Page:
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WIREs Energy Environ.
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Modularized production of fuels and other value‐added products from distributed, wasted, or stranded feedstocks

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Distributed, wasted, or stranded feedstocks, when converted and upgraded into fuels, could replace about 6% of the U.S. demand for liquid fuels, which is about 25% of the net import of petroleum by the United States. We review the current state of modular approaches for conversion of these feedstocks, including the technology and economics associated with processing carbon‐containing waste and stranded, carbon‐containing gas. The wide geographic distribution of the feedstocks will require technology that can be scaled down effectively and that can be manufactured, installed, operated and monitored in ways that gain economies of mass production rather than economies of throughput scaling. This article is categorized under: Energy Research & Innovation > Science and Materials Bioenergy > Systems and Infrastructure Energy Research & Innovation > Systems and Infrastructure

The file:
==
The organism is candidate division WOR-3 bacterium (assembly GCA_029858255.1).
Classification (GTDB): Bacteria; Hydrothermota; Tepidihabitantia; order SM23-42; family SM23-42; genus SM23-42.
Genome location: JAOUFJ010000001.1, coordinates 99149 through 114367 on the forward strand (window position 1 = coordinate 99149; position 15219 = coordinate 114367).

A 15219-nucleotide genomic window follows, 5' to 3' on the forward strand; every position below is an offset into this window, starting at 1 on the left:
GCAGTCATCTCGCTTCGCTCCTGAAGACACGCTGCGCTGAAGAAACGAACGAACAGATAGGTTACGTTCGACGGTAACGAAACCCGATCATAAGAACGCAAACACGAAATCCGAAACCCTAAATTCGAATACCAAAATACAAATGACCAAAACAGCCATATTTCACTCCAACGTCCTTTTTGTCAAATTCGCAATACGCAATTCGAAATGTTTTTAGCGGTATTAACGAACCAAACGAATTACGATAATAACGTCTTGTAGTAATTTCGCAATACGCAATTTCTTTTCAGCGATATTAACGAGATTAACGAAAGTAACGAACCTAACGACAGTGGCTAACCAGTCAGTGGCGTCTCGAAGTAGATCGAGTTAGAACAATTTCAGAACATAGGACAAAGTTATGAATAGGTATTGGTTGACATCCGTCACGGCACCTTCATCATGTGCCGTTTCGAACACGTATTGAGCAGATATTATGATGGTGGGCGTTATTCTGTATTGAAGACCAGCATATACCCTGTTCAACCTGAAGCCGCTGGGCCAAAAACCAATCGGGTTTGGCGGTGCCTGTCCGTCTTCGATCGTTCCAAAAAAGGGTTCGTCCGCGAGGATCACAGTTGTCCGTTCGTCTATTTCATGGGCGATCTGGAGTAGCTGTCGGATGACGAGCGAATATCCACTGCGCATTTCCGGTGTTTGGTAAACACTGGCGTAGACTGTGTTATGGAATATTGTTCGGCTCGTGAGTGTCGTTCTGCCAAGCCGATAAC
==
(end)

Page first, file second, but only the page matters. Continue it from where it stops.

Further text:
Cost of batteries follows an allometric scaling law (n = 1) at larger sizes. Similar scaling is found for other devices such as heat exchangers. Prices and characteristics of the batteries were drawn from publicly available information
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Sensitivity analysis for the dependence of the scale at which stick‐built and modular technologies cross‐over
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Comparison of the cumulative enterprise costs of implementing stick‐built (solid) and modular enterprises (broken) as a function of the size of the enterprise
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Notional risk profiles for the two types of plants: Stick‐built (thick, #) and modular construction (thin, ◆): Most the risk is resolved in the first deployment for modular systems
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Comparison of the incremental costs via scaling‐ and numbering‐up
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Comparison of learning curves characteristic of stick‐built and modular facilities
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Potential stakeholders in a waste‐to‐fuel enterprise
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